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Tuesday, November 24, 2015

Birth Family of Helen Paton, Mother of William Rutherford

Who were Helen Paton's parents?  Unfortunately, her marriage record to our ancestor James Rutherford do not give us their names, and our Rutherford family tree is also silent on the matter. Helen Paton died before Scotland began keeping civil death records, and her death record is pretty sketchy--it doesn't even give her age.  There are several family trees on line which suggest that her parents are William Paton and Margaret Laird of  Inchillan.   I've done some investigating and while I can't find any direct evidence that Helen is the daughter of William and Margaret, I have found enough indirect evidence to convince me that it's very likely.

William Paton and Margaret Laird had a daughter named Helen on July 6, 1809.

They also had other children.  Their three eldest were born in Erskine, Renfrewshire, Scotland, before Helen was born.  First was Margaret, born September 21, 1800, then William Jr. was born August 2, 1802, and Janet, born July 31, 1804.  Helen and the younger children were born in Inchinnan, Renfrewshire:  Ann Paton was born September 2, 1811, Laird Paton was born March 12, 1814, and Andrew Paton was born January 11, 1816.

Records show that Helen's younger brother Laird Paton had strong ties to the Rutherford family, ties which suggest a close family relationship.   Laird, who grew up  to become a carpenter,  had moved to Montreal by 1846, when Erskine Presbyterian Church has a record of him marrying Ann Scott. From that point forward, birth, marriage and death records in the William Rutherford family, and also in the family of Helen Rutherford (William's sister, who lived in Montreal for several years before her death) are frequently witnessed by Laird, who, if he were Helen's brother, would have been both William and Helen's uncle.  For example:

  1. 1856: Laird Paton is a witness to the marriage of William Rutherford Sr. and Elizabeth Jackson. 
  2. 1864:  Laird Paton is a witness on the burial record of Frederick Clarke Boyland, daughter of Helen (Rutherford) Boyland.  
  3. 1866:  Laird Paton is a witness on the baptism record of Andrew Rutherford, William and Elizabeth's son. 
  4. 1868:  William and Elizabeth have twin boys, and name one of them Edward Laird Rutherford.
  5. 1868:  Laird Paton is a witness on the baptismal record of Helen Paton Boyland, daughter of Helen (Rutherford) Boyland.
  6. 1869:  Edward Laird Rutherford dies; Laird Paton is a witness on the burial record.
  7. 1874:  Laird Paton is a witness in the baptism of Ann Paton Rutherford, daughter of William and Elizabeth.  
Most of these records are from the Montreal Erskine Presbyterian Church, which all three families appear to have attended. 

I have also seen records which suggest that Laird Paton and William Rutherford were in business together during their early days in Montreal.  Eventually Laird formed the company Laird Paton and Son, and William Rutherford started William Rutherford and Sons.

Fun fact:  Laird Paton's son, Thomas Laird Paton, was the first goalie to win the famous Stanley cup.  Here is his bio from the HockeyGods website:

Thomas Laird Paton (1854 – February 10, 1909), was a Canadian Amateur Ice Hockey player of the early era of the sport.  Paton played the position of Goaltender for the Montreal HC (Montreal AAA) and was a member of the first Stanley Cup Winning Team in 1893. Paton would be a founding member of the Montreal Amateur Athletic Association Hockey team (Montreal HC).  Paton began goaltending at age 30 and had a successful nine-year career (six years with the lowest goals against average in all of organized Hockey).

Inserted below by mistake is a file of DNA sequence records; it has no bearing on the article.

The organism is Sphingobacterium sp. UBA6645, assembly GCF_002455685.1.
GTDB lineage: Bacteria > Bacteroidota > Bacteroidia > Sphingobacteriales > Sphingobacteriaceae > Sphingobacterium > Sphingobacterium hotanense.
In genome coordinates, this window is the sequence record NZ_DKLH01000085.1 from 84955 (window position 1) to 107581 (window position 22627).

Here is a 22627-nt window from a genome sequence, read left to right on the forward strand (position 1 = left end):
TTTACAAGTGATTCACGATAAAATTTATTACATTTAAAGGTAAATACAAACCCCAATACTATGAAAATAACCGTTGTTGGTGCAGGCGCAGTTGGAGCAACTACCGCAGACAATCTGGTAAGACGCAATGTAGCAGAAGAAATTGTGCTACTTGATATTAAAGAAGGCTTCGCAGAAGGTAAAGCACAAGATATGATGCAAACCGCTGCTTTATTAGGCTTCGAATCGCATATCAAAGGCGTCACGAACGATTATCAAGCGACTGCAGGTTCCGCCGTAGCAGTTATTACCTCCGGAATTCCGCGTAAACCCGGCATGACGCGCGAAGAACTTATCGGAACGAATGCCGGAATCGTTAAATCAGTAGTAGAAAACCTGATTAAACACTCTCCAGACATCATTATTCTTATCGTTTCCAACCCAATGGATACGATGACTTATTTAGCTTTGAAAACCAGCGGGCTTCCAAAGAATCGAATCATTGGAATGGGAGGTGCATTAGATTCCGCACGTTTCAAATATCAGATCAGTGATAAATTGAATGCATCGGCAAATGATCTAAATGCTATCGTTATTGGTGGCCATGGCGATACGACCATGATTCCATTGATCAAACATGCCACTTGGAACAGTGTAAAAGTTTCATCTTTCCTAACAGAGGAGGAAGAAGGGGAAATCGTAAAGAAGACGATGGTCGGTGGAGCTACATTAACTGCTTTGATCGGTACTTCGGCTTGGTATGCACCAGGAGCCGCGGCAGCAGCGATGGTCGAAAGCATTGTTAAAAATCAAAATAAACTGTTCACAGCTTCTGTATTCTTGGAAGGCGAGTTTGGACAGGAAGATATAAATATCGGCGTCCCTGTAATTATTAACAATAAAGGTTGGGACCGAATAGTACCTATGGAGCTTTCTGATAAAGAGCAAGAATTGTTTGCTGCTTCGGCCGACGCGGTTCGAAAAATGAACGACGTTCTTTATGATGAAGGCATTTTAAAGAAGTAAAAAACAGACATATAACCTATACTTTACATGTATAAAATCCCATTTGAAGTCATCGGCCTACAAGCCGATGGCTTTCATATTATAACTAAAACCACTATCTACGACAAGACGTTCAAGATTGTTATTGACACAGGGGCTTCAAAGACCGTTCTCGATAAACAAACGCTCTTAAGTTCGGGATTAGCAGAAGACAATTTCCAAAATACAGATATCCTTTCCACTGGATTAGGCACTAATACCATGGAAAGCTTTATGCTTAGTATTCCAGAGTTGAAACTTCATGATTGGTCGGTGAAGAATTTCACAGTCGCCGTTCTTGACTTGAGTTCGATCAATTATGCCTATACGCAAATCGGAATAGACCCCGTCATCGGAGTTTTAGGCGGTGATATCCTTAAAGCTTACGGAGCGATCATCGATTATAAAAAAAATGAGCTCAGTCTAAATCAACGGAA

Paton was a pioneer goaltender in organized Hockey. Tom's Hockey career can be traced back to the early Montreal Winter Carnivals, where he backstopped his Montreal Hockey Club (Montreal AAA) to their 1st championship in 1885, posting three shutouts in four games, including one in the final. He again won the carnival championship two years later.
Paton would play goal at the 1st International Hockey game, at the Burlington Winter Carnival in Vermont - February 26, 1886. His Montreal Hockey Club (Montreal AAA) would defeat the Montreal Crystals, and the host team, the Van Ness House to win the carnival championship.
Paton's career would be marked by dominance. Throughout every season he played between 1888 and 1893 for the Montreal Hockey Club (Montreal AAA), his team would win the AHAC championship.
Paton is most notable to be the first goaltender in Stanley Cup history to be awarded the trophy. Ultimate Hockey considers his performance in 1888, 1889, 1890, 1891, 1892 and 1893 to be worthy of winning the equivalent to the Vezina trophy that the NHL awards today for top goaltender - He was regarded in many history texts as being undefeated in 1890 and 1891
In 1892 despite a poor regular season effort Paton and the Montreal AAA defeated the Ottawa HC in the final game of the season to win the 1892 AHAC season championship by a score of 1 to 0.
Paton would be go on to be awarded the Stanley Cup in 1893, and retire at the end of the 1893 AHAC season. He is also the first goalie to retire from Stanley Cup Hockey competition as a current champion.
Paton would introduce the game of Hockey to Toronto in late winter of 1887. During a trip to Toronto to visit his friend Hart Massey, Paton learned that no one had heard of the Hockey games that were being played in Montreal, Ottawa and Kingston. Paton and Massey then sent a cable to Montreal, and ordered a box of 18 sticks, a puck and a set of rules to be sent from Montreal, and then organized some demonstration games with 10 local Torontonians at the Granite Curling Club.
Throughout all his pioneering efforts and success in early Hockey, Tom Paton is not a member of the Hockey Hall of Fame

Monday, November 23, 2015

How Is John Bulmer Rutherford Related to James Augustine Rutherford?

John Bulmer Rutherford (known as Bulmer to his family and friends), my husband's grandfather, wrote to his mother, Ida (Bulmer) Rutherford of Montreal, while he was serving during World War I.  We recently found two of his letters among some family papers.  One of them was sent from Highclere Castle in England, where he was visiting relatives. Below is a transcript of the letter, which was only partially dated, but must have been written in 1918.

Oct 13th

Dear Mother,